Hex Rally

Hex Rally (sometimes Texas Hex) was a pep rally at The University of Texas at Austin that occurred in the week before the annual football game between the Texas Longhorns and their in-state rivals, the Texas A&M Aggies.

Interlude

Interlude may refer to:

a short play (theatre) or, in general, any representation between parts of a larger stage production

Entr'acte, a piece of music performed between acts of a theatrical production, or a short play-within-a-play within a larger theatrical work

a section in a movement of a musical piece, see: Bridge (music) or Break (music)

a piece of music composed of one or more movements, to be inserted between sections of another composition: see also intermezzo, and for the Baroque era, sinfonia

J.T. Patterson Labs Building

The J.T. Patterson Labs Building (PAT) is a building on the University of Texas at Austin campus, in the U.S. state of Texas. The building was completed in 1967.

Jackson Geological Sciences Building

Jackson Geological Sciences Building (JGB) is a building on the University of Texas at Austin campus, in the U.S. state of Texas. The building was completed in 1967.

Joseph Bertolozzi

Joseph Bertolozzi (born 1959) is an American composer and musician with works ranging from full symphony orchestra and solo songs to immense sound-art installations. With increasingly numerous performances across Europe and the United States to his credit, his music is performed by groups ranging from the Grammy-winning Chestnut Brass Company to the Eastman School of Music, and he himself has played at such diverse venues as the Vatican and The US Tennis Open.

List of 2005 This American Life episodes

In 2005, there were 26 This American Life episodes.

Episode 280 – "In Country"

Show description: On the experiences of United States National Guard reservists and Marines in post-invasion Iraq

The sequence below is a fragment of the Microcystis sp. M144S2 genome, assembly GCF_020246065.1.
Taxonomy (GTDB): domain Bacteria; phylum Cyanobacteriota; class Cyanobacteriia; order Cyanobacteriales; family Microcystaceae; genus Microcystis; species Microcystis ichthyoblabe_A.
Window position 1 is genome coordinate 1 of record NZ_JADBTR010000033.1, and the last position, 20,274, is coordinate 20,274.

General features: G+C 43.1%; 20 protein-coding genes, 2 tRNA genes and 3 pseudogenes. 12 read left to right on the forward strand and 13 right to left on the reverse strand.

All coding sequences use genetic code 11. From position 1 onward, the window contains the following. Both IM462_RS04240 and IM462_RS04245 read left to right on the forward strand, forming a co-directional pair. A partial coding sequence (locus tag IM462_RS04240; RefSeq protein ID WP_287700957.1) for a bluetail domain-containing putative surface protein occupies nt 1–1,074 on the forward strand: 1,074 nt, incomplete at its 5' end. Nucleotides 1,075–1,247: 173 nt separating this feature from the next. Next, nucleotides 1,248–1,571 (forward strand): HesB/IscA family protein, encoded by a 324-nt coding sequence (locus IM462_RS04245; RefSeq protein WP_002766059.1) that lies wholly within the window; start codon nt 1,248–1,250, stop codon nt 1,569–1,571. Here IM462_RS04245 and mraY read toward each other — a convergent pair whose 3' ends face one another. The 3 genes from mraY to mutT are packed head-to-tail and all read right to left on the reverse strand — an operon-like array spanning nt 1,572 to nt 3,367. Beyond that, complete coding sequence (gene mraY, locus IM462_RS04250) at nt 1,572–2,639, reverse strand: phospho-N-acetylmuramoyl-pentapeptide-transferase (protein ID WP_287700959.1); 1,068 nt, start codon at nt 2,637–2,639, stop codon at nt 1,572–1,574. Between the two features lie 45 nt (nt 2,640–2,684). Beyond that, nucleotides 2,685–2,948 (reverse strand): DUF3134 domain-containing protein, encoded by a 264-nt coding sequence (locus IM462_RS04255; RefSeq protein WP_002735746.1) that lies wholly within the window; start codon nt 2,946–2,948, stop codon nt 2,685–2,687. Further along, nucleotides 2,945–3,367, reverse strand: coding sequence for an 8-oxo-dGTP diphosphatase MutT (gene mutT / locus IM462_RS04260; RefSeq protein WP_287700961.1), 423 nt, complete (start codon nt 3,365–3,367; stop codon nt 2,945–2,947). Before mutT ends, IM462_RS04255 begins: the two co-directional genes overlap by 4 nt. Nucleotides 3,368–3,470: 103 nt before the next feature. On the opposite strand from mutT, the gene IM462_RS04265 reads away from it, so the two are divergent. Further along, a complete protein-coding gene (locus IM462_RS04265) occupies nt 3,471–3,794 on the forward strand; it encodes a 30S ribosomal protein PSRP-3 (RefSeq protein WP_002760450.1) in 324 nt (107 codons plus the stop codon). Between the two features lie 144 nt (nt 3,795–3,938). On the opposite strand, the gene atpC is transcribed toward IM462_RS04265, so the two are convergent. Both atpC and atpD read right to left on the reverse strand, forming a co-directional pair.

Act 1: When Weekend Warriors Work on Weekdays – Ira Glass

Act 2: Marine Life – Jack Hitt

Episode 281 – "My Big Break"

Show description: On personal struggles leading to unexpected success or failure

Act 1: Take My Break, Please – David Segal

Act 2: What Happens in Baghdad, Stays in Baghdad – Jen Banbury

Act 3: Oedipus Hex – Shalom Auslander

Episode 282 – "DIY"

Show description: An entire episode of a story about the wrongful murder conviction of Collin Warner. After 21 years in prison, Warner's friends managed to prove Warner's innocence and free him from jail.

Act 1: Untitled – Anya Bourg

Act 2: The story of Collin Warner continues

Episode 283 – "Remember Me"

Act 1: Thinking inside the box – David Wilcox

Act 2: Where's Walter? – Starlee Kine

Act 3: Giving up the ghosts – Shalom Auslander

Episode 284 – "Should I Stay Or Should I Go?"

Act 1: The Karachi kid

Act 2: Not far from the tree – Amy O'Leary

Act 3: Because I'm the mommy, that's why

Episode 285 – "Know Your Enemy"

Act 1: The Minister Meets the Martyr

Act 2: I Am Curious, Jello – David Segal

Act 3: Eight Percent of Nothing – Etgar Keret

Episode 286 – "Mind Games"

Act 1: Untitled – Ira Glass

Act 2: The Spy Who Loved Everyone – Jorge Just

Act 3: Invisible Girl – Scott Carrier

Episode 287 – "Backed Into a Corner"

Act 1: Working Class Hero Sandwich – Shirleen Holt

Act 2: Don't Drive Like My Brother – Jonathan Menjivar

Act 3: Confessions of a Not-So-Dangerous Mind – Brian Montopoli

Episode 288 – "Not What I Meant"

Act 1: Froggy Goes A-Courtin' – Gabrielle Galanek

Act 2: Cat Got Your Tongue – David Sedaris

Act 3: Romance Languages – Ben Karlin

Episode 289 – "Go Ask Your Father"

Act 1: Make Him Say Uncle – Ira Glass

Act 2: My Favorite Martian – Paul Tough

Episode 290 – "Godless America"

Act 1: The Substance of Things Hoped For

Act 2: God Said, Huh? – Julia Sweeney

Episode 291 – "Reunited (and It Feels So Good)"